Last Wednesday night the magazine publishing industry stormed the Grosvenor House Hotel for the PPA Awards 2012.
This major annual event is our opportunity to celebrate the people, teams and brands within the industry and, judging by some of the anecdotes the following day, there was no shortage of celebration among the winners and those who were highly commended for their hard work over the past 12 months.
This year, there were two new categories among the 22 awards handed out on the night: Front Cover of the Year and the PPA Diversity Award. Supported by equalities minister Lynne Featherstone as part of the government's body confidence campaign, the PPA Diversity Award has been introduced as a celebration of diversity within the magazine publishing sector.
Given that every year 80% of the population spends around £2bn across 3,000 consumer titles that cater for almost every demographic and specialist interest area you could imagine, there's diversity aplenty to celebrate in printed magazines. And that's not including the content on the websites of magazine brands and the increasing number of magazines downloaded onto tablet devices as digital editions.
For the PPA Diversity Award, however, the judges were specifically looking for examples of how magazine brands provide genuine representation of a diverse spread of people within their editorial content, reflecting a variety of body sizes and shapes, ages, sexualities and ethnicities.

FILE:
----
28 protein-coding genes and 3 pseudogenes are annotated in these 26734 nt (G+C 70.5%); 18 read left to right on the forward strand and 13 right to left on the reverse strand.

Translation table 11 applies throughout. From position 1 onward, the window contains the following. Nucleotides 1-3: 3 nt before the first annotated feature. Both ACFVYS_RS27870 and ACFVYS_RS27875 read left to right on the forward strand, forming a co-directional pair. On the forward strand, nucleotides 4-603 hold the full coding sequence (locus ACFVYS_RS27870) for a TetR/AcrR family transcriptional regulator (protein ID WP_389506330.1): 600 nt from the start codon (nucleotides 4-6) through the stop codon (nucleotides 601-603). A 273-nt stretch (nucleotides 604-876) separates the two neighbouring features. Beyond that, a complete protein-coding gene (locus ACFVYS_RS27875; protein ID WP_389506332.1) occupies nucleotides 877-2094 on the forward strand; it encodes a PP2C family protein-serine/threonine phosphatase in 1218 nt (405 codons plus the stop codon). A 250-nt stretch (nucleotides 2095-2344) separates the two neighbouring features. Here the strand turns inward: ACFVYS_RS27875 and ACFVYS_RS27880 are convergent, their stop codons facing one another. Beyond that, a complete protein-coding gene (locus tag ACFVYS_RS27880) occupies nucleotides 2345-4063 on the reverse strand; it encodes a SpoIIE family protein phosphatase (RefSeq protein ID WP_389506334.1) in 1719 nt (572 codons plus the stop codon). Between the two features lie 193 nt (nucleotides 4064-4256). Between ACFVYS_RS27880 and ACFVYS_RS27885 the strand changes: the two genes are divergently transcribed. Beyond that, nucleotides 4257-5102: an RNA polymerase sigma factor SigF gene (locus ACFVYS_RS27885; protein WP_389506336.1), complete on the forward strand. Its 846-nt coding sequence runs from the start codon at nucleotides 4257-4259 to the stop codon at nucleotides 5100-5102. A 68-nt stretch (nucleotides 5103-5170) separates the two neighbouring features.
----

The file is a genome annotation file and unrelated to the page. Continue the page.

The shortlist was in itself diverse, featuring leading women's titles such as Cosmopolitan and ELLE from Hearst Magazines UK, Centaur Media's business weekly The Lawyer, and Immediate Media Co's Something Special magazine, which has been created to be accessible for children with learning disabilities..
The independent judges said they were "extremely impressed" with the overall high standard of entries. Competition was so close, in fact, that the panel made the decision to highly commend Psychologies magazine.
There could be only one winner, however, and it was Essentials magazine that took to the stage to accept the award from Equalities Minister Lynne Featherstone. Explaining why the IPC Media title should be singled out, the judges said: "Essentials really puts diversity into practice, clearing its front covers for unique portraits of real women. This is the title currently setting the standards for all other titles in this area."
Essentials first published a Real Women special issue in 2010, marking the first time it had not used models or celebrities on its cover. The positive feedback prompted editor Jules Barton-Breck to make the decision to continue to use real women on its covers throughout 2011 and into 2012, reinforcing its tagline of "No models, no celebs - just you!"
Commenting on the award win, Publishing Director Linda Swidenbank said: "Essentials has been steering a path of reflecting women in a celebratory way for a good few years now. Each month it brings this to the forefront with the reader cover star, drawing from a wide range of inspirational women across the UK."
Hear, hear, Linda. Our thanks to Lynne Featherstone for her input into this inaugural award and congratulations again to Jules Barton-Breck and the Essentials team.
This post forms part of the government's blog series on body confidence which will run throughout 2012.